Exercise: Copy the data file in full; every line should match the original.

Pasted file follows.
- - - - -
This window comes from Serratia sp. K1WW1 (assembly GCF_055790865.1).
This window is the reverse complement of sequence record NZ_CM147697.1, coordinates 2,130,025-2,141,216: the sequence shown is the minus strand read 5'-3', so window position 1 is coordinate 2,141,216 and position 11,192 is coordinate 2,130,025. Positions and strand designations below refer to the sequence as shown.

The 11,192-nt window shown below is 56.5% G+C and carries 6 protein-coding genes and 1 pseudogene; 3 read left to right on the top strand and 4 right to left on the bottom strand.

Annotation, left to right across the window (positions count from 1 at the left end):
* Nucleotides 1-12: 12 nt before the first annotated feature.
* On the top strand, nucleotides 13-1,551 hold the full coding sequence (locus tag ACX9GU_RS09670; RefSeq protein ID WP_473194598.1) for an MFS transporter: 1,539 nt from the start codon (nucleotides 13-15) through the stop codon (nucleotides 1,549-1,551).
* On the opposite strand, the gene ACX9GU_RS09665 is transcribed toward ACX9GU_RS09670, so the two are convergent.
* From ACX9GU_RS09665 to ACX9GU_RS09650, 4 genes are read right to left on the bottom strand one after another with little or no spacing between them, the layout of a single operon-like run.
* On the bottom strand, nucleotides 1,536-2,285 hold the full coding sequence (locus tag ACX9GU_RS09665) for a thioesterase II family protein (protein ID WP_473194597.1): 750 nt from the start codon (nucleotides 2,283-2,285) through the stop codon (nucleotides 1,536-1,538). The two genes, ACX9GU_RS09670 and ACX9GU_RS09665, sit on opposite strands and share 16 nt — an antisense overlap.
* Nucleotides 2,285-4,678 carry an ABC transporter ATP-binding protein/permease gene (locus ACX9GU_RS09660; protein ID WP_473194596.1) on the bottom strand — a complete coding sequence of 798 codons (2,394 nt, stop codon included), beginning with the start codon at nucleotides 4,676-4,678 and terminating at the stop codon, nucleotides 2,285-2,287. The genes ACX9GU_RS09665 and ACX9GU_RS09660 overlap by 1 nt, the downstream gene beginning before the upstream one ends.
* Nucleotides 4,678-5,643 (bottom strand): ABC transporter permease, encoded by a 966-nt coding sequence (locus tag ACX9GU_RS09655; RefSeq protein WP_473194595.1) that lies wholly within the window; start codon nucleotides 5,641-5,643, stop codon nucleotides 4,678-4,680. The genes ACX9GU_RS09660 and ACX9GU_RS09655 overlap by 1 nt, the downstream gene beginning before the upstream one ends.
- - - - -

This window comes from Serratia sp. K1WW1 (assembly GCF_055790865.1).
This window is the reverse complement of sequence record NZ_CM147697.1, coordinates 2,130,025-2,141,216: the sequence shown is the minus strand read 5'-3', so window position 1 is coordinate 2,141,216 and position 11,192 is coordinate 2,130,025. Positions and strand designations below refer to the sequence as shown.

The 11,192-nt window shown below is 56.5% G+C and carries 6 protein-coding genes and 1 pseudogene; 3 read left to right on the top strand and 4 right to left on the bottom strand.

Annotation, left to right across the window (positions count from 1 at the left end):
* Nucleotides 1-12: 12 nt before the first annotated feature.
* On the top strand, nucleotides 13-1,551 hold the full coding sequence (locus tag ACX9GU_RS09670; RefSeq protein ID WP_473194598.1) for an MFS transporter: 1,539 nt from the start codon (nucleotides 13-15) through the stop codon (nucleotides 1,549-1,551).
* On the opposite strand, the gene ACX9GU_RS09665 is transcribed toward ACX9GU_RS09670, so the two are convergent.
* From ACX9GU_RS09665 to ACX9GU_RS09650, 4 genes are read right to left on the bottom strand one after another with little or no spacing between them, the layout of a single operon-like run.
* On the bottom strand, nucleotides 1,536-2,285 hold the full coding sequence (locus tag ACX9GU_RS09665) for a thioesterase II family protein (protein ID WP_473194597.1): 750 nt from the start codon (nucleotides 2,283-2,285) through the stop codon (nucleotides 1,536-1,538). The two genes, ACX9GU_RS09670 and ACX9GU_RS09665, sit on opposite strands and share 16 nt — an antisense overlap.
* Nucleotides 2,285-4,678 carry an ABC transporter ATP-binding protein/permease gene (locus ACX9GU_RS09660; protein ID WP_473194596.1) on the bottom strand — a complete coding sequence of 798 codons (2,394 nt, stop codon included), beginning with the start codon at nucleotides 4,676-4,678 and terminating at the stop codon, nucleotides 2,285-2,287. The genes ACX9GU_RS09665 and ACX9GU_RS09660 overlap by 1 nt, the downstream gene beginning before the upstream one ends.
* Nucleotides 4,678-5,643 (bottom strand): ABC transporter permease, encoded by a 966-nt coding sequence (locus tag ACX9GU_RS09655; RefSeq protein WP_473194595.1) that lies wholly within the window; start codon nucleotides 5,641-5,643, stop codon nucleotides 4,678-4,680. The genes ACX9GU_RS09660 and ACX9GU_RS09655 overlap by 1 nt, the downstream gene beginning before the upstream one ends.